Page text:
Why Are We So Uncharitable to Those Doing Good Deeds?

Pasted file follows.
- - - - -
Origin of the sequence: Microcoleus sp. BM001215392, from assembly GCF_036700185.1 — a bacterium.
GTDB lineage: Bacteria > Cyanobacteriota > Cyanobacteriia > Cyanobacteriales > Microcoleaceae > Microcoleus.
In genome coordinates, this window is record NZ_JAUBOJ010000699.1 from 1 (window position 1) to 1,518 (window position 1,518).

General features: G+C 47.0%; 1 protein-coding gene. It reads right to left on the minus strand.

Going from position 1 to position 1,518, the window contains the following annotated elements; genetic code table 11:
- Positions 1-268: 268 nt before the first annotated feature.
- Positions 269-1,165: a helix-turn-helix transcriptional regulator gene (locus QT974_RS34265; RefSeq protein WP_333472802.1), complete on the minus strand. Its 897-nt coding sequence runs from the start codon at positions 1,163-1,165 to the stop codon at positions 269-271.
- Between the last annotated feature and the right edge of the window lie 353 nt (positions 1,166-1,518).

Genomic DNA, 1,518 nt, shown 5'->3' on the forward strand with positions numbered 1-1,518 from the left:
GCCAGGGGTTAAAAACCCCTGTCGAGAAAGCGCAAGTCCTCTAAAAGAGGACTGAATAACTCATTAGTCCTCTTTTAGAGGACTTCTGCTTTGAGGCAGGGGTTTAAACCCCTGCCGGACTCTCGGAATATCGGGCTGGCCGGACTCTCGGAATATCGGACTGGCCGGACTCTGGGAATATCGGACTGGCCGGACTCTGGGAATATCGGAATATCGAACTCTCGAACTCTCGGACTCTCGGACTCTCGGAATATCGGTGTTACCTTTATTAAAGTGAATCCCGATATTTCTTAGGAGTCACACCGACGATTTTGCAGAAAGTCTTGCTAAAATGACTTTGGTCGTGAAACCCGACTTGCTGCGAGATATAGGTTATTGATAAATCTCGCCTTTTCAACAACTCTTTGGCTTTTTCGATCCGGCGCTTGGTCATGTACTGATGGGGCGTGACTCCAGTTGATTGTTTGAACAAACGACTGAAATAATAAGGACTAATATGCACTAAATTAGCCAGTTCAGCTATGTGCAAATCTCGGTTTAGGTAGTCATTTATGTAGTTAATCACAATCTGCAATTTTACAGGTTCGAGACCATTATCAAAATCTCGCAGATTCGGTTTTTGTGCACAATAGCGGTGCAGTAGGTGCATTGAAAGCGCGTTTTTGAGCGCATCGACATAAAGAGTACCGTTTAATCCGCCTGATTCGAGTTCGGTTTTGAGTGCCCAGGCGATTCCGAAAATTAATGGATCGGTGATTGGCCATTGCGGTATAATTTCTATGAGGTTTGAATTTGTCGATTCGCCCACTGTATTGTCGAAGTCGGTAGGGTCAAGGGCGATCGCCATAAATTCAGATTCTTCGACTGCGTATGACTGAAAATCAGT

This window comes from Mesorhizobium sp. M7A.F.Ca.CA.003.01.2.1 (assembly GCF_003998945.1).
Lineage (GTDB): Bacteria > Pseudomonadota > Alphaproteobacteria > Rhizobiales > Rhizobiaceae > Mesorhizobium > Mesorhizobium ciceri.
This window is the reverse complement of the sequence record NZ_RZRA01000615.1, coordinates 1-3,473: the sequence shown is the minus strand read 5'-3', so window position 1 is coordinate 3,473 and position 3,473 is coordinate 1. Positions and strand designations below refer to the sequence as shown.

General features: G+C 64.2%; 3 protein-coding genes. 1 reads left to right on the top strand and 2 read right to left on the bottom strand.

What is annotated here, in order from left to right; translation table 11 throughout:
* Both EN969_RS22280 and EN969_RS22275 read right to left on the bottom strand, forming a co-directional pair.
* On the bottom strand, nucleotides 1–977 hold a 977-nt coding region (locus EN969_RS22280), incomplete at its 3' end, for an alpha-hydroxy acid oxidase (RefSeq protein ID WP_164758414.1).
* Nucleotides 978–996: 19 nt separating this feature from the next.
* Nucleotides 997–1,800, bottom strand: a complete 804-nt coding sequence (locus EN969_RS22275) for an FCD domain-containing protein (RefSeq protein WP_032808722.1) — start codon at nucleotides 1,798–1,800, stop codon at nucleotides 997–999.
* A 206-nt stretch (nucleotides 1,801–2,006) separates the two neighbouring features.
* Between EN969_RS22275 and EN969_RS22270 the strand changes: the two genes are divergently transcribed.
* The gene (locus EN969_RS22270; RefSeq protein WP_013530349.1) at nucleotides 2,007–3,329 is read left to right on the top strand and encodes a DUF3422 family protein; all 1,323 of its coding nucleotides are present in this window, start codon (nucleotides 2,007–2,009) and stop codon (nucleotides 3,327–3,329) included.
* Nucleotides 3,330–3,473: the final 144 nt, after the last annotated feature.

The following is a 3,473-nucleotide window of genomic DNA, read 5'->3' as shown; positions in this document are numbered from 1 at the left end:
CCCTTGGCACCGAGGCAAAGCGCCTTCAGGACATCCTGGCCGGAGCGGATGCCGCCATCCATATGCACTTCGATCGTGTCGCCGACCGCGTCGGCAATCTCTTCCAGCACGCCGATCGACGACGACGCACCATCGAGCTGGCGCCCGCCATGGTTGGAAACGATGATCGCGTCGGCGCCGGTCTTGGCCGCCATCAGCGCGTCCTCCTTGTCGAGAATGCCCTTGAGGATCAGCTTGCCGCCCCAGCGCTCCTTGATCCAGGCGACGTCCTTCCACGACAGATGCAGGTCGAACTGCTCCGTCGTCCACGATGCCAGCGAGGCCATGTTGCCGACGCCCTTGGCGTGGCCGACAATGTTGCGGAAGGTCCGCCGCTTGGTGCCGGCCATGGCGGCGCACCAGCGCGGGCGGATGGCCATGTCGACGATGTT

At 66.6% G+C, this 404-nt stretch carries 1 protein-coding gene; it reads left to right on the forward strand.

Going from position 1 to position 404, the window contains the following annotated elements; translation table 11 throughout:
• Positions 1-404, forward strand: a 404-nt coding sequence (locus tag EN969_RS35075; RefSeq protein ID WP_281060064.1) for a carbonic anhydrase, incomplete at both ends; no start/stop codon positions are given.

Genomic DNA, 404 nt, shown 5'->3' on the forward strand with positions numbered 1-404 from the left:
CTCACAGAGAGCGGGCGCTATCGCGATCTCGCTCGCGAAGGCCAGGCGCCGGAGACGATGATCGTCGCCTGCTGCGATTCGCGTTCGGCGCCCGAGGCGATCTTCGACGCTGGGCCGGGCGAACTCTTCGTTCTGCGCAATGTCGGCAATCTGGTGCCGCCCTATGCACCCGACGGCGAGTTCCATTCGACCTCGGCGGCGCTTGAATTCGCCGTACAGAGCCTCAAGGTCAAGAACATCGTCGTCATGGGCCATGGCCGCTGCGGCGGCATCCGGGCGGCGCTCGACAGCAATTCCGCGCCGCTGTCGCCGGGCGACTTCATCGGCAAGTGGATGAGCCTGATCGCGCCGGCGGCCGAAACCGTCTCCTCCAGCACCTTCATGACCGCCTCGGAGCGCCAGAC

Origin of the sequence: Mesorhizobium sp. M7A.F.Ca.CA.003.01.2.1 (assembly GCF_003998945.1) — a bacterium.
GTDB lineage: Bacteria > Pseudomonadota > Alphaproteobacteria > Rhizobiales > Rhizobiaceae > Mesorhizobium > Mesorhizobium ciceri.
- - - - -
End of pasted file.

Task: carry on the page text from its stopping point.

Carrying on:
The ability to take the perspective of another individual is something that emerges during development. Before the age of five (or thereabouts), children don’t really know or care what other people think of them and don’t attempt to curate their own reputation at all. It is only when they are around eight years old that children start to understand fully how their actions make them look and to interpret other people’s prosocial behavior in terms of self-serving motives. Because we understand that good deeds can heap benefits on to the beneficent individual, we try to infer whether these acts were performed in pursuit of these benefits to their reputation or prestige (in which case we frequently withhold them). Because cooperators can take the moral high ground, they are sometimes treated with antipathy, even when the motives underlying their actions are not in question.

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